Date(s) - 13/02/2020
6:00 pm - 7:30 pm
Alliance Française Hyderabad | Auditorium | 3rd floor
Alliance Française Hyderabad invites you to a workshop with the duo Azarak, composed of the French esraj player Alexandre Jurain, and the Bengali singer Sukanta Bose, on Thursday February 13th at AFH Auditorium, followed by the first jam session of the year.
The Esraj is an Indian stringed instrument that appeared about 300 years ago in India. It is found in North India, primarily Punjab, where it is used in Sikh music and Hindustani classical compositions, as well as in West Bengal.
About Alexandre Jurain
Alexandre was born in a Champagne village surrounded by forests and ponds. Passionate about nature and music, he learns the piano, discovers jazz, gets drunk listening to Bach, John Coltrane, Keith Jarreth, Magma, Bartok and Stravinsky. Increasingly interested in Indian music, he arrived in Santiniketan at the end of 2000 and met Abir Singh, a fantastic musician playing one of the rarest stringed instruments in the world, the esraj.
Abir Singh’s musical world, and the expressive possibilities of the esraj, with its sounds ranging from soft to rough and caressing to sharp, fascinated Alexander who became his student. This encounter, which has revolutionized his life, is followed by the meeting, also capital, of Sukanta. The one who will become his companion, in life and in music.
About Sukanta Bose
Sukanta was born in Chandernagor, West Bengal. Her parents, passionate singers, introduced her from a very young age to Indian classical music and to the interpretation of Rabindra Sangeet, a popular repertoire of songs composed by the poet Rabindranath Tagore.
While studying painting at the University of Santiniketan, created by Tagore in the early 20th century, Sukanta took singing lessons from two masters, Vikram Singh and Mohan Singh.
Her painting was already singing nature. Her voice was found in Alexander’s compositions, coloured by the same love of the Earth.
During this workshop, you will be introduced to the esraj and the processus of composition and improvisation on this rare Indian instrument.
It will be followed by the first jam session of the year.
AZARAK, it’s a thousand leaf love story. First of all that of Sukanta Bose, then a student in Kala Bhavan, the fine arts of Santiniketan, the city of Bengal imagined by the poet and polymath Rabindranath Tagore and of Alexandre Jurain, a French musician, nomad and nature-lover. They joined forces in 2002 and since then have been working together to build a world that would be a continuation of the work of creative Nature. In the same year, another essential encounter took place: that of Alexandre with the classical Hindustani tradition and more particularly with the Esraj, a rare instrument with strings rubbed together and with a bewitching sound. For this, the novice needed a master of music, immediately found in the figure of Sri Abir Singh Khangura, who has been teaching him for sixteen years the secrets of his art in Santiniketan.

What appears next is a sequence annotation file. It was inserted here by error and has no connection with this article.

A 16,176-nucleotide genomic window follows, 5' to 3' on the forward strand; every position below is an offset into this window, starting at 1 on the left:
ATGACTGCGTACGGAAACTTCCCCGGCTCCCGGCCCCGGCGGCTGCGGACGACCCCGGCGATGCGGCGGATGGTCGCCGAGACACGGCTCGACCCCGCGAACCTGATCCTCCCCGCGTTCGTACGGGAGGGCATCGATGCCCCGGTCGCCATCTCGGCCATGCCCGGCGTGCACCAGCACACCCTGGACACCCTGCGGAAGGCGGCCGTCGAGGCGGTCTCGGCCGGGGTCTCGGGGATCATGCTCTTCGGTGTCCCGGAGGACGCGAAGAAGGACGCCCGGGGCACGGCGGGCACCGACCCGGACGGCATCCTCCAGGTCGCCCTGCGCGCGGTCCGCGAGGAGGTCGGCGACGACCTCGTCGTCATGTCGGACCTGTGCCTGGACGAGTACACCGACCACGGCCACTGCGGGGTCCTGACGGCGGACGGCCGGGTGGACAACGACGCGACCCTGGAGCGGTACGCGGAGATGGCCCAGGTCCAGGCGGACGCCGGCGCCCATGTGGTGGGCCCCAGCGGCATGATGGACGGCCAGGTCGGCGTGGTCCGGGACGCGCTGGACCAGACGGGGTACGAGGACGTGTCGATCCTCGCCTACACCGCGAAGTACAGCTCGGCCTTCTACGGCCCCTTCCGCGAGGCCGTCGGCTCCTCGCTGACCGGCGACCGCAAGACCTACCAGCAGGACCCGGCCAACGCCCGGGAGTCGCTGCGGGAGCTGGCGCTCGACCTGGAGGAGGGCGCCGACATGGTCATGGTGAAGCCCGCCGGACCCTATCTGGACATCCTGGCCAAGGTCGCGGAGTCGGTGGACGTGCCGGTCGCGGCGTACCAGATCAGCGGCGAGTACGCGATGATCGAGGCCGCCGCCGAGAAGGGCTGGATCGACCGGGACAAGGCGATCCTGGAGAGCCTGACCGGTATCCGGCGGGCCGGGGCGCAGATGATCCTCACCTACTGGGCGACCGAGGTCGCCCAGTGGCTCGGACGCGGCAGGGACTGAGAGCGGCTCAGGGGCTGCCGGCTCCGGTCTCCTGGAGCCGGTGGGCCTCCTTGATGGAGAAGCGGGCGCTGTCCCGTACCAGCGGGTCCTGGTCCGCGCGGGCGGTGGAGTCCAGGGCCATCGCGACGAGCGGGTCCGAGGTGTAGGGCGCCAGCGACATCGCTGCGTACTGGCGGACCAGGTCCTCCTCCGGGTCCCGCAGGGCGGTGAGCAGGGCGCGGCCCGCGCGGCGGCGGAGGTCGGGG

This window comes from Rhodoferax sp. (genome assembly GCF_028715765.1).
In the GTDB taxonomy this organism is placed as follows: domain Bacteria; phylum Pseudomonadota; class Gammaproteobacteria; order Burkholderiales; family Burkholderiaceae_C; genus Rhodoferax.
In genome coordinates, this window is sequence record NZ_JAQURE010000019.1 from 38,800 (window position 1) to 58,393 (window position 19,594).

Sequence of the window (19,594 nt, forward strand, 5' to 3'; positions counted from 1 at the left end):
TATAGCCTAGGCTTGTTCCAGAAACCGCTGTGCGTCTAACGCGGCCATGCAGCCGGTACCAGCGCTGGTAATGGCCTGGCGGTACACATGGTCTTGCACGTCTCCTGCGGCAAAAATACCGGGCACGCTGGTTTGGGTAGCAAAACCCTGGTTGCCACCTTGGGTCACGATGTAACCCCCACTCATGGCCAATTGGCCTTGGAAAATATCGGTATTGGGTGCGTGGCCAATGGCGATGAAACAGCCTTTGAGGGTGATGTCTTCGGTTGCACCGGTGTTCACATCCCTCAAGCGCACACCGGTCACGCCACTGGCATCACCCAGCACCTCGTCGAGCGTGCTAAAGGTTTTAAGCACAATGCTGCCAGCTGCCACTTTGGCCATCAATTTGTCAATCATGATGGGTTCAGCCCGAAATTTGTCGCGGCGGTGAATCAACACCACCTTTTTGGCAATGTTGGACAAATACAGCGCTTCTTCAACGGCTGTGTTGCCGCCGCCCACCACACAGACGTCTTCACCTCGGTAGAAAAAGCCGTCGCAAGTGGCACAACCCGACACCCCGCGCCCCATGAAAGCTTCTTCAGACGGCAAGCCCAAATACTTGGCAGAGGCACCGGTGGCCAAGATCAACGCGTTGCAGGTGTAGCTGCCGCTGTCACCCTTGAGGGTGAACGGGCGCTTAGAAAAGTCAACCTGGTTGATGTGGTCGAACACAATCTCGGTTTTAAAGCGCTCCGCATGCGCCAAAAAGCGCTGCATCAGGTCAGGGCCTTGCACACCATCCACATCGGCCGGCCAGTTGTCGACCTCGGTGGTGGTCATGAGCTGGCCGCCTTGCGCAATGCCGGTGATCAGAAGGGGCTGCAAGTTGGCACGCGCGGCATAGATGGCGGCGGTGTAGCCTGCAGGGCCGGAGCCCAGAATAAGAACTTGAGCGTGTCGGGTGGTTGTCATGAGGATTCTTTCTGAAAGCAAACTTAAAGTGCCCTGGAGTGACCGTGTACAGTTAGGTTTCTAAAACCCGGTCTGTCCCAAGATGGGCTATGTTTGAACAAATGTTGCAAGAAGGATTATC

Now, our two companions share their lives between France and Bengal and weave their art as the days go by. Alexandre’s compositions sing of the love of the Earth, life by the rivers and fire, under the trees and the wind.
Above all, they express the very personal vision of an ideal world, an ideal humanity, with a Man who would be between the Indian, the European, and the Tribal. The Indian Man, with his spiritual and endless search for Unity with the Whole. The European Man, with his will to always push further and further the limits of the Known, to explore all possible fields, to always look for new ways to express himself and to explain the world. The Tribal Man, with his simple but powerful connection.
With Nature, his environment, his society, his deep relationship with the Life around him and with his own life, his possession of a true Humanity. The language of Azarak is an imaginary language, which dreams of itself the voice of Nature.
As for the voice of Sukanta, celestial, it detaches itself from the flights of the Esraj, to invite the listener to this dreamlike journey. Sukanta, also a painter, creates paintings embroidering on these imaginary stories.
Their very personal repertoire is thus at the confluence of Western and Indian classical music, with Celtic or tribal reminiscences, and opens up to a wandering in a primeval world, honouring nature as the only goddess.
Teaser of AZARAK